3:1 I said,
“Listen, you leaders 1 of Jacob,
you rulers of the nation 2 of Israel!
You ought to know what is just, 3
and love what is evil. 6
You flay my people’s skin 7
and rip the flesh from their bones. 8
strip off their skin,
and crush their bones.
You chop them up like flesh in a pot 10 –
like meat in a kettle.
but he will not answer them.
He will hide his face from them at that time,
because they have done such wicked deeds.”
3:5 This is what the Lord says: “The prophets who mislead my people
are as good as dead. 12
If someone gives them enough to eat,
they offer an oracle of peace. 13
But if someone does not give them food,
they are ready to declare war on him. 14
it will grow dark, and you will no longer be able to read the omens. 16
The sun will set on these prophets,
and the daylight will turn to darkness over their heads. 17
the omen readers will be humiliated.
All of them will cover their mouths, 19
for they will receive no divine oracles.” 20
and have a strong commitment to justice. 22
This enables me to confront Jacob with its rebellion,
and Israel with its sin. 23
you rulers of the nation 25 of Israel!
You 26 hate justice
and pervert all that is right.
Jerusalem 29 through unjust violence.
her priests proclaim rulings for profit,
and her prophets read omens for pay.
Yet they claim to trust 32 the Lord and say,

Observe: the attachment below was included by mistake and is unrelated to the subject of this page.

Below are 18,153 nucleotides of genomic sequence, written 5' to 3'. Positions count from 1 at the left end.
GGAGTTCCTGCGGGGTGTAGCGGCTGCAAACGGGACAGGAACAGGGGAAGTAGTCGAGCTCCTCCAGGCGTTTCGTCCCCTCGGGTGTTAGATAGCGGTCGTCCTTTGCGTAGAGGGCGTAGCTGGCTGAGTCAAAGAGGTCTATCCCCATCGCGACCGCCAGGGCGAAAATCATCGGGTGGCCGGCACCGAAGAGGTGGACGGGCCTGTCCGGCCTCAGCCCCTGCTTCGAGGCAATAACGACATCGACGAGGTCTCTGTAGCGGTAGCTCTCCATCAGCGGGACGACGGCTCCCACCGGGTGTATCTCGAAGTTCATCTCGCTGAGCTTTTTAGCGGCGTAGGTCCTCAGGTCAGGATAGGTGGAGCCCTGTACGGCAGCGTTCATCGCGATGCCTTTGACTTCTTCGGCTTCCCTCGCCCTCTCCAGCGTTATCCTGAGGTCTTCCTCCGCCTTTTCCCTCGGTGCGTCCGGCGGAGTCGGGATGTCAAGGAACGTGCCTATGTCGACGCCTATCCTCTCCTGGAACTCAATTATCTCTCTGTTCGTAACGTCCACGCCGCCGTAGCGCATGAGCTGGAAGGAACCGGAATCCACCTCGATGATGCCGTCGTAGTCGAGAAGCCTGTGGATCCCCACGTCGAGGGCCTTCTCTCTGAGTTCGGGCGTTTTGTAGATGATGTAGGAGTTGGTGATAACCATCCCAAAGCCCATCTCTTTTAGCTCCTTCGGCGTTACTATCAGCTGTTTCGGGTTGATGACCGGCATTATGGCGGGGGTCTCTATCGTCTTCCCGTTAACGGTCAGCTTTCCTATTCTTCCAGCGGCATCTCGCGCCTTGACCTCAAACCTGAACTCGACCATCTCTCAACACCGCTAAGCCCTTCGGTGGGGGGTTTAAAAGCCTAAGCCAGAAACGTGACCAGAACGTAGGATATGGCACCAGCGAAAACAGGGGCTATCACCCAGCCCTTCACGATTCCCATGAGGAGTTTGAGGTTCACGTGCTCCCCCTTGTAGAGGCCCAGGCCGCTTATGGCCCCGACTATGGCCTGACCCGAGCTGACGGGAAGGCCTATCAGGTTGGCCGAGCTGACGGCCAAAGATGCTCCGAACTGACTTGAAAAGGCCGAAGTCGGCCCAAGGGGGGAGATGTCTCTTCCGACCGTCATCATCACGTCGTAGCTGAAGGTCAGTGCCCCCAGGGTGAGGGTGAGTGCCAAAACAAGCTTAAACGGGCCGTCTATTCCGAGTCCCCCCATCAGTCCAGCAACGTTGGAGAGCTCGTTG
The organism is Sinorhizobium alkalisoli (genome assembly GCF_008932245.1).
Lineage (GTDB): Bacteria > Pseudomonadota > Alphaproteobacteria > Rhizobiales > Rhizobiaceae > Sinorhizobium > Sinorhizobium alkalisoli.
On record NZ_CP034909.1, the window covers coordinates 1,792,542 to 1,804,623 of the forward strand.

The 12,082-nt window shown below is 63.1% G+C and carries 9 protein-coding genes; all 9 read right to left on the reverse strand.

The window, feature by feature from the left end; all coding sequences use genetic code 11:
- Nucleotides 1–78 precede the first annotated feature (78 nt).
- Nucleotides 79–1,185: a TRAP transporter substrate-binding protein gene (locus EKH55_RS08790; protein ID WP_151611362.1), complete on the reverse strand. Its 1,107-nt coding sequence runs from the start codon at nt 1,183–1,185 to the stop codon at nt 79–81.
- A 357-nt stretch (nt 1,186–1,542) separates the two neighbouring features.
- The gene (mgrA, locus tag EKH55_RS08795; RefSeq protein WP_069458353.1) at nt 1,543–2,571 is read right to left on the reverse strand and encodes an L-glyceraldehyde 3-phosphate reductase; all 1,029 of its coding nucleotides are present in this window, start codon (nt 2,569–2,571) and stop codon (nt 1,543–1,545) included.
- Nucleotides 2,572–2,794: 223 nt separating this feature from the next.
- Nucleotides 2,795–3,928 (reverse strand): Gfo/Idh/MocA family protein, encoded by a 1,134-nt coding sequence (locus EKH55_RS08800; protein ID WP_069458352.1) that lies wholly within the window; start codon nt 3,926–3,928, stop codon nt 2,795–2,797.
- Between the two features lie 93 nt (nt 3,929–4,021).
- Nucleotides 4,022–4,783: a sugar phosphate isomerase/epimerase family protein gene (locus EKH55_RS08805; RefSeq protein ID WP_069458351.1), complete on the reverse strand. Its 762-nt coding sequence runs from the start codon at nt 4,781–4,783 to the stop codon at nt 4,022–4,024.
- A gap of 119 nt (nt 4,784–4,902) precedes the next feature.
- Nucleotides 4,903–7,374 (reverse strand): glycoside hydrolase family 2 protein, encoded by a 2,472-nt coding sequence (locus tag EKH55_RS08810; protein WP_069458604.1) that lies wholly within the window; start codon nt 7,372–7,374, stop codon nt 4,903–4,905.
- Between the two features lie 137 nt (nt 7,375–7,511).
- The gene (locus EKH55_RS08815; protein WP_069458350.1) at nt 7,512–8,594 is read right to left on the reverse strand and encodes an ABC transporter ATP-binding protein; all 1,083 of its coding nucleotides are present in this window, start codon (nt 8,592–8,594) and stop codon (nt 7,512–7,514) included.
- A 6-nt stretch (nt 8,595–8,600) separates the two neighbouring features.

“The Lord is among us. 33
Disaster will not overtake 34 us!”
Jerusalem will become a heap of ruins,
[3:2] 7 tn Heb “their skin from upon them.” The referent of the pronoun (“my people,” referring to Jacob and/or the house of Israel, with the
[3:2] sn Micah compares the social injustice perpetrated by the house of Jacob/Israel to cannibalism, because it threatens the very lives of the oppressed.
[3:5] 12 tn Heb “concerning the prophets, those who mislead my people.” The first person pronominal suffix is awkward in a quotation formula that introduces the words of the
[3:5] 13 tn Heb “those who bite with their teeth and cry out, ‘peace.’” The phrase “bite with the teeth” is taken here as idiomatic for eating. Apparently these prophets were driven by mercenary motives. If they were paid well, they gave positive oracles to their clients, but if someone could not afford to pay them, they were hostile and delivered oracles of doom.
[3:6] sn The coming of night (and darkness in the following line) symbolizes the cessation of revelation.
[3:8] 22 tn Heb “am full of power, the Spirit of the